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9 Fantastic Team Building Ideas, Games and Activities

Team building exercises are a must in creating a productive and closely-knit team. But with so many team building ideas, which are the ones that help make a happy team? Which of them are the most efficient, least time-consuming and most affordable?

Put simply: the best exercises are the team building activities that can increase communication and trust among the members of the team all while creating memories they can share.

We chose the best exercises for you to try.


Life Highlights Game

This game will take less than 30 minutes, and it's enough to break the ice between members of both big and small groups. Ask everyone to close their eyes and think about the best moment of their lives. This can be about anything: their professional lives, exciting trips, and personal achievements, anything that they've had alone or shared with others. When everyone has had enough time to think about the moment, tell them that their search for highlights is going to be narrowed.

Next, ask them to think about the moment of their lives they would want to experience one more time if they only had a minute left in their life. Then ask every person what their minute is about and why they chose it.


Reasons for playing:

The first part of this game allows participants to reflect back on every good thing that has happened to them. The second part lets them get to know others on an intimate level. As a result, everyone has an idea of each other's personalities, passions, and loves.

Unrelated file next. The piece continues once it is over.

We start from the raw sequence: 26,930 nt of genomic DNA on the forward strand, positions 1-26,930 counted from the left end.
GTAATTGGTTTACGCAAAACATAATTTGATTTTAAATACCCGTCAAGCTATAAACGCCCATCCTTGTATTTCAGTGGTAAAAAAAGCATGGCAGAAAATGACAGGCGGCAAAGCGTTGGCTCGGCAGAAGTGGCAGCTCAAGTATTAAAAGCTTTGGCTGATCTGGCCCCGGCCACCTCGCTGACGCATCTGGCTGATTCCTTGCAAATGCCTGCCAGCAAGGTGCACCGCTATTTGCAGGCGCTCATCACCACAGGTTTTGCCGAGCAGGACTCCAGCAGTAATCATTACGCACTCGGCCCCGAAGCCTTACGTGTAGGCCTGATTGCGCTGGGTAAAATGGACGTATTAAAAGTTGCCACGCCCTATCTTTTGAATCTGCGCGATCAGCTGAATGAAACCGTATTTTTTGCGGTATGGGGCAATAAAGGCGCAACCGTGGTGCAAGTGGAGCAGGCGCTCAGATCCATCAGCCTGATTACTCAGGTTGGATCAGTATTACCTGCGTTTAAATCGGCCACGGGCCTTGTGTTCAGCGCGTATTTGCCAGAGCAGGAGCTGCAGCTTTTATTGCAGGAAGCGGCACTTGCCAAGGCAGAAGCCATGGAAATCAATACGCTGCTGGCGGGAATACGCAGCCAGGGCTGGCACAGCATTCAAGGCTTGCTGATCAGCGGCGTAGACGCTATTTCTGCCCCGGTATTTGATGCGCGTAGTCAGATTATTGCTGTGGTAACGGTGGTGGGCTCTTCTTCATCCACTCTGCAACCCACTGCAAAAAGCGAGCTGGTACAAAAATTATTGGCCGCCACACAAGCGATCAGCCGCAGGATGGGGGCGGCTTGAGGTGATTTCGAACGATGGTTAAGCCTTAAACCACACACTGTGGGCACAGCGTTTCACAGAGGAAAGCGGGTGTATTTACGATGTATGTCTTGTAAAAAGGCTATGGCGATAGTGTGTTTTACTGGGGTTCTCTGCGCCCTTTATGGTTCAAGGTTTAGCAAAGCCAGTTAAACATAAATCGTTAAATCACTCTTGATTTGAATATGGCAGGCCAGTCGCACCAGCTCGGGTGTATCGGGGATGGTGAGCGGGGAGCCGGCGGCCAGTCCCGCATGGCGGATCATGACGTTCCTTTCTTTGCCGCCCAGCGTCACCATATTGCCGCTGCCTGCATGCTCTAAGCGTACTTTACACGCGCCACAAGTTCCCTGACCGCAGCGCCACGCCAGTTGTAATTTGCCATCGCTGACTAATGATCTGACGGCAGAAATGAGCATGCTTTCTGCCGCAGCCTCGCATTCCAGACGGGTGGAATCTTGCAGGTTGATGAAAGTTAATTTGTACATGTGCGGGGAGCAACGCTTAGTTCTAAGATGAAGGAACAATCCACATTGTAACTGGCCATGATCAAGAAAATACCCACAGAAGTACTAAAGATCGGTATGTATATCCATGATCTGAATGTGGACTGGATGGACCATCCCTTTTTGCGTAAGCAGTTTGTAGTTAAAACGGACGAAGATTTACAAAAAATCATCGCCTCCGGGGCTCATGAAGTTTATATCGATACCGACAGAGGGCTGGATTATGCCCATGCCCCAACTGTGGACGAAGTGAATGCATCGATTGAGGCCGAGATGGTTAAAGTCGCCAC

The One Question Activity

This is one of the best quick team building activities for work where participants get to talk to each other and even collaborate with one another. First, you select the topic the questions will be about. For example, it can be getting married, leading the company, or babysitting.

After dividing everyone into small teams, ask everyone, "If you had to discover a person's suitability for (the chosen topic) with only one question, what would the question be?" You can choose one topic for everyone, or allocate different situations for every member.

Reasons for playing:

You can choose whether you want this to be fun or serious. Coworkers will get to know each other better. Besides, the activity shows that if they want to get the right answers, they should ask proper questions.


Coin Logo

This game won't take longer than ten minutes. Ask all members to empty their purses, pockets, and wallets of coins they have and place them on the table. Others can share coins if someone doesn't have them.

Then ask everyone to design a personal logo using the coins on the table. Give them one minute to do it. Inform participants that they can also use notebooks, pens and any other materials they can have on them to create the logo. If you work with a big team, you can create smaller groups of 3-6 people and ask them to create a logo that represents their team. When everything is done, ask each participant/team to explain what the logo says about them.